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1-Newbie

Spiral features ProE Wildfire 2.0

I'm looking to create an archimedes spiral feature in ProE 2.0. I've looked everywhere and can't seem to figure it out. The helical sweep only makes springs, so not sure how I can make it. Thanks in advance! Jay
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13 REPLIES 13
11-Garnet
(To:ptc-1789647)
I'm not sure what you mean by &quot;the helical sweep only makes springs&quot; - it makes whatever section you sketch, surely? If you're trying to model an auger (like a grain elevator, or archimedes water screw) then I'd probably start by revolving a solid &quot;blank&quot; and then using a helical sweep to cut away the slot (you'll need to leave a solid 'core' to stop it becoming a spring!). Really, this is just a male screw thread where the thread depth is nearly equal to the outside radius - and you can certainly use the helical sweep to model a screw thread.
Insert a DATUM CURVE feature by EQUATION, using the CARTESIAN type, and use a similar sets of equations as shown below. x=5*t*cos(10*t*360) y=5*t*sin(10*t*360) z=0 The 10 above controls number of complete turns, the 5 is straight line distance from the start of the curve to the end of the curve, or in this case 0.5 between successive turns. Once you have the desired curve you can sweep a section along it.
1-Newbie
(To:jrichard)
Check out this example of how to do it!
1-Newbie
(To:ptc-1418735)
Here's some interesting info on the spiral: http://www.math.hmc.edu/~gu/math142/mellon/curves_and_surfaces/curves/archspiral.html Or, another explanation: spiral of Archimedes n (Mathematics) Maths a spiral having the equation r = aÎ¸, where a is a constant. It is the locus of a point moving to or from the origin at a constant speed along a line rotating around that origin at a constant speed If the above explanation is correct, the easiest way to make one is to not use a curve by cartesian equation as suggested above, but by a cylindrical equation as in: r = t * 1 theta = t * 1 * 360 z = 0 where the &quot;1&quot; in &quot;r = t * 1&quot; means the distance from the Z axis of a coord sys goes evenly from a value of 0 to 1 (or any number you choose), and &quot;theta = t * 1 * 360&quot; means there is a single counterclockwise turn of 360degrees starting at the X axis where you can easily vary the number of turns by substituting any real number (i.e. 1.5 or 3 etc.) for the number of turns. If you wish to enter the degrees of the rotation directly instead of basing it on complete turns as I've shown above, you can simply enter it as: theta = t * 360 for one full turn, 720 for 2 turns etc. Have fun!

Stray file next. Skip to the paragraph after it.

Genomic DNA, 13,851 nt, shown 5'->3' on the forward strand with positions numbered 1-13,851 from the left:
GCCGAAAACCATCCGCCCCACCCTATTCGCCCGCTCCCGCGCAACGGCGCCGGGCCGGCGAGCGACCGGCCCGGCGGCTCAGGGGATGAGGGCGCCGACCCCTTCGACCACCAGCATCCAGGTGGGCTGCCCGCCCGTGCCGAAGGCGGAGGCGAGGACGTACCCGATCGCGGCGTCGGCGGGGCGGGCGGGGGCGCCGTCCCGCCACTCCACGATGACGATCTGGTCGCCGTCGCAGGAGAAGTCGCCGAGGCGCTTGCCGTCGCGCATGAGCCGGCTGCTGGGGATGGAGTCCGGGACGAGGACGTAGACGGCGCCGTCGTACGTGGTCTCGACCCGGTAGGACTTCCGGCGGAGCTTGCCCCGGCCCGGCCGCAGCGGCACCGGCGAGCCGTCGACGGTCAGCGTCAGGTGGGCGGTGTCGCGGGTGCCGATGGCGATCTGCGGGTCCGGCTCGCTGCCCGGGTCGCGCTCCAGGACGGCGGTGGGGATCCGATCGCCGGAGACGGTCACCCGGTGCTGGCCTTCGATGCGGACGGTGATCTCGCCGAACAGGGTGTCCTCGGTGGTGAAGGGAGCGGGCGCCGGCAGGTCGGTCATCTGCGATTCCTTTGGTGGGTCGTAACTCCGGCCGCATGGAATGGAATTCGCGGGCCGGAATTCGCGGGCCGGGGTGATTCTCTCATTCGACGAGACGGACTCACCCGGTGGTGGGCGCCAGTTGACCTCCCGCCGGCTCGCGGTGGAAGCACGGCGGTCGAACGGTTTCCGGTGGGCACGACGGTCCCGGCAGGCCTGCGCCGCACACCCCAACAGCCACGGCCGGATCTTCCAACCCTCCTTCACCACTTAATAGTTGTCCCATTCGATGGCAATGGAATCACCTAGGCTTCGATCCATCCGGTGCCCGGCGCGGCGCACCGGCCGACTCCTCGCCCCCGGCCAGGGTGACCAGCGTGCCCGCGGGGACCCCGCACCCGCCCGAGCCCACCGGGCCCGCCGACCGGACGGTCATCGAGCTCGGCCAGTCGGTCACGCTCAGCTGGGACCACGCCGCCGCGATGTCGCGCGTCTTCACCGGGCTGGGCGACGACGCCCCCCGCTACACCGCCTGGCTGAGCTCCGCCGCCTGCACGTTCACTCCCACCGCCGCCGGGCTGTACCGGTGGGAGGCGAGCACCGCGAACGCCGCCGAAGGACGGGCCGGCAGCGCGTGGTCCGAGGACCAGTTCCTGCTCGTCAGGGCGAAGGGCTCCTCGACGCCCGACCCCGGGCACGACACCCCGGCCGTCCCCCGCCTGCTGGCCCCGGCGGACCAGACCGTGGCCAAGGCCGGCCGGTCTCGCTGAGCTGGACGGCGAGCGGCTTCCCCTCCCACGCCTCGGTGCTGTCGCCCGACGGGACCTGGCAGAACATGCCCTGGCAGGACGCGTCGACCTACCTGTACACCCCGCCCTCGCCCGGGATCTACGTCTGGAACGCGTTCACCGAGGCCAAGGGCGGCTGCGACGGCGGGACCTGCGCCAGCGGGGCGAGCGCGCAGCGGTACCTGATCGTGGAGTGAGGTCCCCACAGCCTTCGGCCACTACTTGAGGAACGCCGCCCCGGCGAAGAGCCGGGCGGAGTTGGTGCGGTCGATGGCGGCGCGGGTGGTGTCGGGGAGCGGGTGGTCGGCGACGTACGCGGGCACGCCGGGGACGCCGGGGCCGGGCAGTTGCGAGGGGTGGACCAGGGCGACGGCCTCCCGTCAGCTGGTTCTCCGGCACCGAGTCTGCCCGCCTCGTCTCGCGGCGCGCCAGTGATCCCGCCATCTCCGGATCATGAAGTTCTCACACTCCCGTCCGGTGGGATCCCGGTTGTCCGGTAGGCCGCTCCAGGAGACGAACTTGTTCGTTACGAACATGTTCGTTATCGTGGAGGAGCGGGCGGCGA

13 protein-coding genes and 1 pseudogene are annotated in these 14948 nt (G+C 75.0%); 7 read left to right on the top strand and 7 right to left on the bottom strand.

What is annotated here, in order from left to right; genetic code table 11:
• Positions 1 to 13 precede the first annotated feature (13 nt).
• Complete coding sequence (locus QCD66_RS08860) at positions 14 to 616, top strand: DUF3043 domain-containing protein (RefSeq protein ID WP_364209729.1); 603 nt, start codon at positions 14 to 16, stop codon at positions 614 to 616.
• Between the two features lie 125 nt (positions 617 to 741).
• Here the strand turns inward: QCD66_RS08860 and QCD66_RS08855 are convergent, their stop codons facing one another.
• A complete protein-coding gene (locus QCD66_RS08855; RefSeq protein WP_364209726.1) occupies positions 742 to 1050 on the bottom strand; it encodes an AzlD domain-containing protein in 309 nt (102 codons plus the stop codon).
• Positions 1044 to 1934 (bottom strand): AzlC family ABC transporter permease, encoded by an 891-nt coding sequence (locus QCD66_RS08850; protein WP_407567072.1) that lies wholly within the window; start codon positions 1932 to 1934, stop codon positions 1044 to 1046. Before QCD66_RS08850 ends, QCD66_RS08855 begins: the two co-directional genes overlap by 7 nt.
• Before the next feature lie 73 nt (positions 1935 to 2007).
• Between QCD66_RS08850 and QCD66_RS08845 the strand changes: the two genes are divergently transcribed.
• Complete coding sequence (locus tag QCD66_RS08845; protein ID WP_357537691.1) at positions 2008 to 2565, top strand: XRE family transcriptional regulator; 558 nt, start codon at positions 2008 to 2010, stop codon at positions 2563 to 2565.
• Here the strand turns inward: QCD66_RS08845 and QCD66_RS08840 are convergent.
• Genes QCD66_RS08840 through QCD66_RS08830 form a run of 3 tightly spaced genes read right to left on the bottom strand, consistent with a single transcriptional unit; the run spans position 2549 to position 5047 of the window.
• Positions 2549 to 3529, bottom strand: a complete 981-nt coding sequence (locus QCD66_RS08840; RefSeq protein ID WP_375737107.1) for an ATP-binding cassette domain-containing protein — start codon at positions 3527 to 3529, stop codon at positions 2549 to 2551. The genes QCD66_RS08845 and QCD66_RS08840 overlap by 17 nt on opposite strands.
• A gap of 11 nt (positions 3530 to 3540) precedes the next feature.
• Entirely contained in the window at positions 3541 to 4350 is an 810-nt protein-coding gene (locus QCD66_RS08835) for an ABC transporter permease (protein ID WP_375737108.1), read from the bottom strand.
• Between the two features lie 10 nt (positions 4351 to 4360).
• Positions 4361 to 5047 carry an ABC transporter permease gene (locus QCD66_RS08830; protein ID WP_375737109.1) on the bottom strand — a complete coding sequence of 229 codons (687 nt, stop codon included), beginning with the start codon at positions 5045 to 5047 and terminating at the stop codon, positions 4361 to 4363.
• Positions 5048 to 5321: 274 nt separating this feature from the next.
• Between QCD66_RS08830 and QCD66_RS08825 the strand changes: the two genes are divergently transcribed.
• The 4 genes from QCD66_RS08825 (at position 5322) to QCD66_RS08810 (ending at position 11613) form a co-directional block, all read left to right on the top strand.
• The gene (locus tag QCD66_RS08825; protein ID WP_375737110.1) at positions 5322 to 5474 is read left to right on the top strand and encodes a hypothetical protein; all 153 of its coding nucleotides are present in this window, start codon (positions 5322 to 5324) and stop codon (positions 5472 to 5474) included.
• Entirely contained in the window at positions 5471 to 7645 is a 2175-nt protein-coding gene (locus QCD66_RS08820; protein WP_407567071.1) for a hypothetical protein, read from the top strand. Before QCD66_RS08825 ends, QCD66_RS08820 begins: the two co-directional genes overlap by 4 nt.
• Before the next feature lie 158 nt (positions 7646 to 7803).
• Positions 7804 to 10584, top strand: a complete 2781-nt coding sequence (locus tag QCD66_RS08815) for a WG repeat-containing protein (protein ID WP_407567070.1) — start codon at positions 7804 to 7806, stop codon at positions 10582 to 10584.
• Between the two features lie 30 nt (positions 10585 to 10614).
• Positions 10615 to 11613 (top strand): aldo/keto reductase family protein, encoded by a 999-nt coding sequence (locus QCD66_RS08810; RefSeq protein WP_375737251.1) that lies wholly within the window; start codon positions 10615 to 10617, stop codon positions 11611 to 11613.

1-Newbie
(To:DELETEME)
Not so much easier, just a different method. I'd rather use cartesian coordinates when explaining curves because most people model in a cartesian world. Conversion between cylindrical, spherical and cartesian is pretty simple. The good thing is that Pro/E can handle these 3 types, and if you don't know how to convert them, it's no big deal. If you wanted to use a cyclindrical type equation I would suggest the following, in keeping with the general form of the Archimedes equation. n=8 a=5 theta=t*n*360 r=a*theta &quot;n&quot; is number of turns &quot;a&quot; is distance between turns Having no &quot;z&quot; value defaults to z=0, which makes this cylindrical equation a polar equation. Defining any non-varying &quot;z&quot; value would do the same.
1-Newbie
(To:jrichard)

"Jonathan Richard" wrote:

Not so much easier, just a different method. I'd rather use cartesian coordinates when explaining curves because most people model in a cartesian world. Conversion between cylindrical, spherical and cartesian is pretty simple. The good thing is that Pro/E can handle these 3 types, and if you don't know how to convert them, it's no big deal. If you wanted to use a cyclindrical type equation I would suggest the following, in keeping with the general form of the Archimedes equation. n=8 a=5 theta=t*n*360 r=a*theta &quot;n&quot; is number of turns &quot;a&quot; is distance between turns Having no &quot;z&quot; value defaults to z=0, which makes this cylindrical equation a polar equation. Defining any non-varying &quot;z&quot; value would do the same.

1-Newbie
(To:DELETEME)
Whoa, folks! We're holding a conversation about two different topics: an Archimedes Spiral and an Archimedes Screw. Which is it you are trying to create, Jay? If it's a screw, one of the easiest things to do is create a spiral Surface, then Thicken it.
1-Newbie
(To:DavidButz)
Jay, If this is what you are looking for, Insert/HelicalSweep/Surface with a straight line as a section, Thicken. David
1-Newbie
(To:DavidButz)
Great feedback David and C M.
1-Newbie
(To:jrichard)
And, just for fun, if you want to combine the two (Spiral and Screw):
1-Newbie
(To:DavidButz)
I'd love to attach a file, but I have never been able to here. Oh well.......
1-Newbie
(To:ptc-1418735)

Thanks Mark! Thats the one I was looking for. Never thought of creating a sketch first.

1-Newbie
(To:ptc-1789647)

Thank you everyone for input, sorry for the late reply.

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